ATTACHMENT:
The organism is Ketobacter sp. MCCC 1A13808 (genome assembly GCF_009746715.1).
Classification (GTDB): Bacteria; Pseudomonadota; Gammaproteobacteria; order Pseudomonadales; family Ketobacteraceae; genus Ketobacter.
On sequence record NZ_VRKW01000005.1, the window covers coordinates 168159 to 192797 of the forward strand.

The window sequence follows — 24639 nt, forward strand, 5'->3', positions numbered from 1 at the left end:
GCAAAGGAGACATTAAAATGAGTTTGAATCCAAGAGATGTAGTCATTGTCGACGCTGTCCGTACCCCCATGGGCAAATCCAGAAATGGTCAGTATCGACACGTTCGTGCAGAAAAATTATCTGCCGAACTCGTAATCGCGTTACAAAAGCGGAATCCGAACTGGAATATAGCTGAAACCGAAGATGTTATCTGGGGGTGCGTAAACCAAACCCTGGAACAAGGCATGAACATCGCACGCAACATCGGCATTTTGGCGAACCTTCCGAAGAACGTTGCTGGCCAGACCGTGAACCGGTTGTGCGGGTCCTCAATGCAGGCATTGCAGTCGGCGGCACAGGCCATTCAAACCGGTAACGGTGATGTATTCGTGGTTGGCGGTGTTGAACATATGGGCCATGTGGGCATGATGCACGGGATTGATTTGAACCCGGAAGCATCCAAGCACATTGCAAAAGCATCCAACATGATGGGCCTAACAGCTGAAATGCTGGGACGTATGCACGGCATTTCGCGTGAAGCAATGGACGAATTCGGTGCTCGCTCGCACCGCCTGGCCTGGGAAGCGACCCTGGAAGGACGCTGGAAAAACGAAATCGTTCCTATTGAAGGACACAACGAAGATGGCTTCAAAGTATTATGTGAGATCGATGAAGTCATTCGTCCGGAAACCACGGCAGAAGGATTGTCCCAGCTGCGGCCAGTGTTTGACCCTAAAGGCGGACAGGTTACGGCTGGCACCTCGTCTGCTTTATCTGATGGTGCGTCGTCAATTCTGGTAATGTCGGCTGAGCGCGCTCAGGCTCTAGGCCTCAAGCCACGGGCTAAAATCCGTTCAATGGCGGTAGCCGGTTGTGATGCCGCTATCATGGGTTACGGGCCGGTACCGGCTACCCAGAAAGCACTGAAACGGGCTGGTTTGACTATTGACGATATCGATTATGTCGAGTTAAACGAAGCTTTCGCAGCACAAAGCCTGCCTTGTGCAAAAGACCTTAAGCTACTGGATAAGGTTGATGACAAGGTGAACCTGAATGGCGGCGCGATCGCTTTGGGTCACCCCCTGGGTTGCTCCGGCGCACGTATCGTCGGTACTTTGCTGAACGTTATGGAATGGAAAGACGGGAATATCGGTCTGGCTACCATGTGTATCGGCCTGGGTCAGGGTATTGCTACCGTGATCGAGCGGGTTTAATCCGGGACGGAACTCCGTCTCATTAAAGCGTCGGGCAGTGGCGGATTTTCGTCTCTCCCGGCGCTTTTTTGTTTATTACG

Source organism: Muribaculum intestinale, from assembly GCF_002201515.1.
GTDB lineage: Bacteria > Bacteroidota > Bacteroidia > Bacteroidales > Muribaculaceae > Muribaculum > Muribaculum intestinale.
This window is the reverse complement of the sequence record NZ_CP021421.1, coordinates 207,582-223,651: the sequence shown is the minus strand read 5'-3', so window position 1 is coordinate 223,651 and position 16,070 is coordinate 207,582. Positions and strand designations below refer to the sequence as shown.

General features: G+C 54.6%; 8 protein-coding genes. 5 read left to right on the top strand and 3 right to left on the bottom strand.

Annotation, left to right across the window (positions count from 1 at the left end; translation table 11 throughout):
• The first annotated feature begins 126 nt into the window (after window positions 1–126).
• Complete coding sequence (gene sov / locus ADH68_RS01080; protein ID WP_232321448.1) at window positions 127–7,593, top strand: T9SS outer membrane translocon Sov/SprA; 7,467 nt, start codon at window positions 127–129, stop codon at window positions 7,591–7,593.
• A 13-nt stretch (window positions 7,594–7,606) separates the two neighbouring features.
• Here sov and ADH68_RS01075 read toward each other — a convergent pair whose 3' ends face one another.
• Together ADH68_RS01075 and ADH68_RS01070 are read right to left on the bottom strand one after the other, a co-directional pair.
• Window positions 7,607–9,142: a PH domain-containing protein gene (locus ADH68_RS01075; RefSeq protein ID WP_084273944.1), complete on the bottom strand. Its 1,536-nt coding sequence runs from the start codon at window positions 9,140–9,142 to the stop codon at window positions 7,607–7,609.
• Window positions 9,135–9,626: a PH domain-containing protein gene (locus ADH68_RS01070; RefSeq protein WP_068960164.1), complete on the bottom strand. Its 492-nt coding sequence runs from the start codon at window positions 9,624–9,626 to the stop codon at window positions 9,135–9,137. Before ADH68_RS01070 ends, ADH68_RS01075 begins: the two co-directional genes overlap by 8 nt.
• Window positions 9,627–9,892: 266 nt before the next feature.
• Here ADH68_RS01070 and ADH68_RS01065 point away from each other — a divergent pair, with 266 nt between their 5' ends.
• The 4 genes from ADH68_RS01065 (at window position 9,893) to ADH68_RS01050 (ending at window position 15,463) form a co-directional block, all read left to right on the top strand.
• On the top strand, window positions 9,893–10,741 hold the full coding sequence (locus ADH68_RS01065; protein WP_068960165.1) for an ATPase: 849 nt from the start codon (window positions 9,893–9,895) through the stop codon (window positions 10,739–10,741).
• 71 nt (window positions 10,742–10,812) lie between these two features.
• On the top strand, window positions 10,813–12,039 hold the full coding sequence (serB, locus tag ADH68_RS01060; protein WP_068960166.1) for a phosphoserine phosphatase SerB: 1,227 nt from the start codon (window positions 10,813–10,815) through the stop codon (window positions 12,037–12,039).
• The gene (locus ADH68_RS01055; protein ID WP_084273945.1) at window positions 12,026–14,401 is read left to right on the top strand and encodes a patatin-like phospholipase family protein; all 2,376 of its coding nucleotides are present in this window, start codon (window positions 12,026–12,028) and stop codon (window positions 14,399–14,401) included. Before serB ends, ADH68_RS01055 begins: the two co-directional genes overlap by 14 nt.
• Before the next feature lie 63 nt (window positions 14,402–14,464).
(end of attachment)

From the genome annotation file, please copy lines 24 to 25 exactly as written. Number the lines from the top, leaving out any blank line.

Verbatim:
• The gene (locus ADH68_RS01055; protein ID WP_084273945.1) at window positions 12,026–14,401 is read left to right on the top strand and encodes a patatin-like phospholipase family protein; all 2,376 of its coding nucleotides are present in this window, start codon (window positions 12,026–12,028) and stop codon (window positions 14,399–14,401) included. Before serB ends, ADH68_RS01055 begins: the two co-directional genes overlap by 14 nt.
• Before the next feature lie 63 nt (window positions 14,402–14,464).